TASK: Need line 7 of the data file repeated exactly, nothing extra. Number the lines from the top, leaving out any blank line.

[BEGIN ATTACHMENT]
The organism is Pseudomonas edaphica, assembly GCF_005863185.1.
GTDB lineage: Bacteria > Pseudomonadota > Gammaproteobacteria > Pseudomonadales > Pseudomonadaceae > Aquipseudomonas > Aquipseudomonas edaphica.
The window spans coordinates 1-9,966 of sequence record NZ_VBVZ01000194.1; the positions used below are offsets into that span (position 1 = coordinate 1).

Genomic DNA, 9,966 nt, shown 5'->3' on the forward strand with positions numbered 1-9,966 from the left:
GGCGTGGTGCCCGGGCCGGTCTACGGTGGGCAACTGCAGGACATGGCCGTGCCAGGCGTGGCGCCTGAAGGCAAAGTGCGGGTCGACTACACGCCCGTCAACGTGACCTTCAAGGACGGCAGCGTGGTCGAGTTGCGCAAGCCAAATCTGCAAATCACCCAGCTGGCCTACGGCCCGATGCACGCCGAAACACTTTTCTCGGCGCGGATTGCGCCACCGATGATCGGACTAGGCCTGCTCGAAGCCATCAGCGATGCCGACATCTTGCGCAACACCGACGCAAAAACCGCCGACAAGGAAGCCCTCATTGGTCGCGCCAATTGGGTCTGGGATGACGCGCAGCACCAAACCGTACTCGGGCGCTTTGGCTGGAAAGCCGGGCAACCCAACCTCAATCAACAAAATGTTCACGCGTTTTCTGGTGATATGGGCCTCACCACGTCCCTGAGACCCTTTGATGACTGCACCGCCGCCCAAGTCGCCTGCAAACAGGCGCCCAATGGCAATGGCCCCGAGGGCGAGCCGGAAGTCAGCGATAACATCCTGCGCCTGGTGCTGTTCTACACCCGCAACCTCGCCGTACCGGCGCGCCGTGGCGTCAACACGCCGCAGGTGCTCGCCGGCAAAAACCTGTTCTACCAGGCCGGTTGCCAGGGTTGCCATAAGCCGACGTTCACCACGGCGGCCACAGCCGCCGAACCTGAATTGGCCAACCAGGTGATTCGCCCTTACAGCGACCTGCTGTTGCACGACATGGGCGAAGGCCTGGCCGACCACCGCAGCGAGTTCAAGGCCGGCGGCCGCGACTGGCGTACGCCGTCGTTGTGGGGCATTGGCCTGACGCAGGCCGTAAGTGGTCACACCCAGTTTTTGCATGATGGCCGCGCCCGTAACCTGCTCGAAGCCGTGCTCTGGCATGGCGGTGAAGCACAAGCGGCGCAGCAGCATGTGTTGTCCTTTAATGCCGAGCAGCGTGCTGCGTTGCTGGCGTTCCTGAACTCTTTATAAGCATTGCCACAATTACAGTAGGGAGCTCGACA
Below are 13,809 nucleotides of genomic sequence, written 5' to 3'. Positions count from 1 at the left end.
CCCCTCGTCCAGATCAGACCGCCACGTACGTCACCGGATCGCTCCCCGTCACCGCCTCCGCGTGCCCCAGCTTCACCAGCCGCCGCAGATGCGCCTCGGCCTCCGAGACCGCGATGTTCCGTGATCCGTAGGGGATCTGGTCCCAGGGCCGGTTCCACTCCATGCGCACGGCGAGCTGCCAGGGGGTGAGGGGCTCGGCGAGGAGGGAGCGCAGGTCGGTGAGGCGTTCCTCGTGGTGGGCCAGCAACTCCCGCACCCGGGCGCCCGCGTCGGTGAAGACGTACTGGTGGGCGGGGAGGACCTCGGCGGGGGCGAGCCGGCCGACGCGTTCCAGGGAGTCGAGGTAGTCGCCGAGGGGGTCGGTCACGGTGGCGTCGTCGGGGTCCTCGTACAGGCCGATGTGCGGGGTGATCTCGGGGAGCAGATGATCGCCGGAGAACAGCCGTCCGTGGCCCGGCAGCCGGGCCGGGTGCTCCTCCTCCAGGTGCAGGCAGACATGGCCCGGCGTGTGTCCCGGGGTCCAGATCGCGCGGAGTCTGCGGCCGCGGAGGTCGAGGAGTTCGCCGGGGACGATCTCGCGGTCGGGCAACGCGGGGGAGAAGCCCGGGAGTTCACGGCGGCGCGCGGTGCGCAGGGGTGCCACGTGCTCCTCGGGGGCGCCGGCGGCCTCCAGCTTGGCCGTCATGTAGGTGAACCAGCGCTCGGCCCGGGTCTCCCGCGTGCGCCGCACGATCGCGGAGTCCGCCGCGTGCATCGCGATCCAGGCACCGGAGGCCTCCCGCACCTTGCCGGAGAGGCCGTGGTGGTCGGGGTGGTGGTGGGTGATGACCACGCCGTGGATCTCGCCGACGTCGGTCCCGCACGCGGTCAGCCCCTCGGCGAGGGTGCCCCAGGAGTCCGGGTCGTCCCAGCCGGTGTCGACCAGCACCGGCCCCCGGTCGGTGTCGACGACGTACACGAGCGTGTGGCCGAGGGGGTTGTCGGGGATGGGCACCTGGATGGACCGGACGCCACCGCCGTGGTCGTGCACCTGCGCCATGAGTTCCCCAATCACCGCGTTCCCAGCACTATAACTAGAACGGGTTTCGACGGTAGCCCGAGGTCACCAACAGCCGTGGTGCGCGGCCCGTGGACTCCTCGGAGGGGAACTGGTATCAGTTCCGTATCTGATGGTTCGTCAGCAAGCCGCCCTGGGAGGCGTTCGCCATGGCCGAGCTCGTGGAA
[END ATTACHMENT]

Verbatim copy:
CCCCTCGTCCAGATCAGACCGCCACGTACGTCACCGGATCGCTCCCCGTCACCGCCTCCGCGTGCCCCAGCTTCACCAGCCGCCGCAGATGCGCCTCGGCCTCCGAGACCGCGATGTTCCGTGATCCGTAGGGGATCTGGTCCCAGGGCCGGTTCCACTCCATGCGCACGGCGAGCTGCCAGGGGGTGAGGGGCTCGGCGAGGAGGGAGCGCAGGTCGGTGAGGCGTTCCTCGTGGTGGGCCAGCAACTCCCGCACCCGGGCGCCCGCGTCGGTGAAGACGTACTGGTGGGCGGGGAGGACCTCGGCGGGGGCGAGCCGGCCGACGCGTTCCAGGGAGTCGAGGTAGTCGCCGAGGGGGTCGGTCACGGTGGCGTCGTCGGGGTCCTCGTACAGGCCGATGTGCGGGGTGATCTCGGGGAGCAGATGATCGCCGGAGAACAGCCGTCCGTGGCCCGGCAGCCGGGCCGGGTGCTCCTCCTCCAGGTGCAGGCAGACATGGCCCGGCGTGTGTCCCGGGGTCCAGATCGCGCGGAGTCTGCGGCCGCGGAGGTCGAGGAGTTCGCCGGGGACGATCTCGCGGTCGGGCAACGCGGGGGAGAAGCCCGGGAGTTCACGGCGGCGCGCGGTGCGCAGGGGTGCCACGTGCTCCTCGGGGGCGCCGGCGGCCTCCAGCTTGGCCGTCATGTAGGTGAACCAGCGCTCGGCCCGGGTCTCCCGCGTGCGCCGCACGATCGCGGAGTCCGCCGCGTGCATCGCGATCCAGGCACCGGAGGCCTCCCGCACCTTGCCGGAGAGGCCGTGGTGGTCGGGGTGGTGGTGGGTGATGACCACGCCGTGGATCTCGCCGACGTCGGTCCCGCACGCGGTCAGCCCCTCGGCGAGGGTGCCCCAGGAGTCCGGGTCGTCCCAGCCGGTGTCGACCAGCACCGGCCCCCGGTCGGTGTCGACGACGTACACGAGCGTGTGGCCGAGGGGGTTGTCGGGGATGGGCACCTGGATGGACCGGACGCCACCGCCGTGGTCGTGCACCTGCGCCATGAGTTCCCCAATCACCGCGTTCCCAGCACTATAACTAGAACGGGTTTCGACGGTAGCCCGAGGTCACCAACAGCCGTGGTGCGCGGCCCGTGGACTCCTCGGAGGGGAACTGGTATCAGTTCCGTATCTGATGGTTCGTCAGCAAGCCGCCCTGGGAGGCGTTCGCCATGGCCGAGCTCGTGGAA